Images Keeping You Awake?

A Microsoft Edge user recently complained that her screensaver was no longer activating after the expected delay, and she thought that this might be related to her browser. It was, in a way. To troubleshoot issues where your PC’s screensaver and power-saving options aren’t working correctly, you can use the Power Config command line tool.Continue reading “Images Keeping You Awake?”

A Microsoft Edge user recently complained that her screensaver was no longer activating after the expected delay, and she thought that this might be related to her browser.

It was, in a way.

To troubleshoot issues where your PC’s screensaver and power-saving options aren’t working correctly, you can use the Power Config command line tool. From an command prompt running as Administrator, run powercfg /requests to see the list of applications requesting that your device keep the display active.

In this case, we see that MSEdge.exe and Teams.exe have active Display Requests. These requests tell Windows that the application wants the screen to remain active and unlocked, usually to display important content (in this case, an ongoing video call and a video playing on a visible tab in Edge, respectively).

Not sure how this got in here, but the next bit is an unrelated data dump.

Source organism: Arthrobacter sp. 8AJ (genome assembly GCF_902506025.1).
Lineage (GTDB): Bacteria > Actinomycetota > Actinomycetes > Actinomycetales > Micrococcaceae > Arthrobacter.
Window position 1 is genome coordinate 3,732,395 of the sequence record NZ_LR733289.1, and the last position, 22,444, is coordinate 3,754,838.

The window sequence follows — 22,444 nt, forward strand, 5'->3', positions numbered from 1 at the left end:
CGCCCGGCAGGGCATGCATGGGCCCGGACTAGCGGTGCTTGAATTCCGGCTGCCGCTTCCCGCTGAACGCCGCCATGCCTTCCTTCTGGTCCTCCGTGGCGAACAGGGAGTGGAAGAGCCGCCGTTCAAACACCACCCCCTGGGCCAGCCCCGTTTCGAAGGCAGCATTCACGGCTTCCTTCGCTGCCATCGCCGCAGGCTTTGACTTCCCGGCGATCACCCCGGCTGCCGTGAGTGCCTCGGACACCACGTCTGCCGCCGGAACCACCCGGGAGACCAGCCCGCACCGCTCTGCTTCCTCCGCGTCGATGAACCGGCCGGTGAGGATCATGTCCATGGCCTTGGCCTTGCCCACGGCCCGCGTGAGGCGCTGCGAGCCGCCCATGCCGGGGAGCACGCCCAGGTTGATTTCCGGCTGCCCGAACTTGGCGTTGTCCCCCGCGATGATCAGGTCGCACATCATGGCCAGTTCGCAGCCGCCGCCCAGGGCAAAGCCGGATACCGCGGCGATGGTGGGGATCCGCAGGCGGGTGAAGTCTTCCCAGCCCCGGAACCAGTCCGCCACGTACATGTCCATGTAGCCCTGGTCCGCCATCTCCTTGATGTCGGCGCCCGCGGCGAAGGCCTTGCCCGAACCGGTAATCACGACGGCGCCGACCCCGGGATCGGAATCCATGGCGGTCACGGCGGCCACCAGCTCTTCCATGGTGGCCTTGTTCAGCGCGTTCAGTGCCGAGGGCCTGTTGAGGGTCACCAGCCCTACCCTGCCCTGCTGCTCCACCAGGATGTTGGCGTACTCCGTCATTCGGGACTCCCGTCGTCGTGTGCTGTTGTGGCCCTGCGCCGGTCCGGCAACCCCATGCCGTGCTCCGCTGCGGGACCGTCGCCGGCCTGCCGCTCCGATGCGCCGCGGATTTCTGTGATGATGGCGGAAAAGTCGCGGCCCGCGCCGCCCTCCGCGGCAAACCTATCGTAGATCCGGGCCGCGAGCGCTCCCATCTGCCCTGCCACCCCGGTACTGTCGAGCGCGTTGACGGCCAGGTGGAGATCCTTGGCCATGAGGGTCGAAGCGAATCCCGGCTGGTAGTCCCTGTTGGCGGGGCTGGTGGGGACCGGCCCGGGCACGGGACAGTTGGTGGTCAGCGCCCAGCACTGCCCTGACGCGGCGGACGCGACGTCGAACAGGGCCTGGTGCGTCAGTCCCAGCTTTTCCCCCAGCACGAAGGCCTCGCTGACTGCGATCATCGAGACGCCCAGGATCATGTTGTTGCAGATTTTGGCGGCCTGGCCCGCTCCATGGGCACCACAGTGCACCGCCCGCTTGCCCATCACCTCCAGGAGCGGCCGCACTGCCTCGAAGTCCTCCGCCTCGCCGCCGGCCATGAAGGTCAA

After ending my Teams call, only the Edge lock remains. But I don’t think I’m playing any video. What’s up with that?

In Chrome or Edge, you can visit chrome://media-internals to see the list of video content that’s currently playing:

In this case, we see that my Twitter feed is playing back a video. Using the F12 Developer Tools to investigate, we see that (for performance reasons) Twitter serves their animated “GIFs” using MP4 video files:

… and this playback is what’s preventing my screen from going to sleep. Unfortunately, at present there does not appear to be any mechanism for a video tag to indicate that it does not contain important content that requires the display remain active. One proposal is that, for performance reasons, browsers should allow image elements to use video sources <img src="a.mp4" /> and render them as they render animated GIF/PNG today (e.g. no playback controls, allow display to sleep).

Unfortunately, for an end-user there’s not a good workaround for the problem, short of directing Windows to ignore Display Requests from the browser entirely.

-Eric

PS: Beyond media playback, another browser feature that can keep your screen alive is the Screen Wake Lock API.

File Downloads will allow the screen to turn off, but Chromium will request that the system itself stay awake so that the download will not be interrupted in the middle:

WebRTC connections and file uploads also set an Execution wake lock.


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